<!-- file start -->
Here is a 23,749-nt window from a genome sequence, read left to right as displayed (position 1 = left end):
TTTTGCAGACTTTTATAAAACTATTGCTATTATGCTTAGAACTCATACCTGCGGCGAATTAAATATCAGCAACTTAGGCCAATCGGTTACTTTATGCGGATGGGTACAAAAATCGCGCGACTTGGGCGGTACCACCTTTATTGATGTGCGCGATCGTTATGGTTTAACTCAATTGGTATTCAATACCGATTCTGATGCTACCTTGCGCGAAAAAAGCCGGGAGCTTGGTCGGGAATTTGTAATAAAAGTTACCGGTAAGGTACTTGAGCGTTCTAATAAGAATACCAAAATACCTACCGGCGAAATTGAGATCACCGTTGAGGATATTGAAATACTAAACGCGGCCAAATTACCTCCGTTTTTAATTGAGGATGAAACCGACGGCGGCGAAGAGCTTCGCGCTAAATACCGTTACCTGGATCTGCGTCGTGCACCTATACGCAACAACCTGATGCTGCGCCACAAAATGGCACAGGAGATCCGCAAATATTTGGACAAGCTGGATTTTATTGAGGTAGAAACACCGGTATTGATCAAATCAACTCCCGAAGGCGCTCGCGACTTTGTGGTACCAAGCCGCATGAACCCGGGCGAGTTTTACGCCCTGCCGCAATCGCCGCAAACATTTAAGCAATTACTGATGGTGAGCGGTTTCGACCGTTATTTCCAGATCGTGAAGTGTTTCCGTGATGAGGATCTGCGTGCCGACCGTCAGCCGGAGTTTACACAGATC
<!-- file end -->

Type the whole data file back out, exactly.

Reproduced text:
Here is a 23,749-nt window from a genome sequence, read left to right as displayed (position 1 = left end):
TTTTGCAGACTTTTATAAAACTATTGCTATTATGCTTAGAACTCATACCTGCGGCGAATTAAATATCAGCAACTTAGGCCAATCGGTTACTTTATGCGGATGGGTACAAAAATCGCGCGACTTGGGCGGTACCACCTTTATTGATGTGCGCGATCGTTATGGTTTAACTCAATTGGTATTCAATACCGATTCTGATGCTACCTTGCGCGAAAAAAGCCGGGAGCTTGGTCGGGAATTTGTAATAAAAGTTACCGGTAAGGTACTTGAGCGTTCTAATAAGAATACCAAAATACCTACCGGCGAAATTGAGATCACCGTTGAGGATATTGAAATACTAAACGCGGCCAAATTACCTCCGTTTTTAATTGAGGATGAAACCGACGGCGGCGAAGAGCTTCGCGCTAAATACCGTTACCTGGATCTGCGTCGTGCACCTATACGCAACAACCTGATGCTGCGCCACAAAATGGCACAGGAGATCCGCAAATATTTGGACAAGCTGGATTTTATTGAGGTAGAAACACCGGTATTGATCAAATCAACTCCCGAAGGCGCTCGCGACTTTGTGGTACCAAGCCGCATGAACCCGGGCGAGTTTTACGCCCTGCCGCAATCGCCGCAAACATTTAAGCAATTACTGATGGTGAGCGGTTTCGACCGTTATTTCCAGATCGTGAAGTGTTTCCGTGATGAGGATCTGCGTGCCGACCGTCAGCCGGAGTTTACACAGATC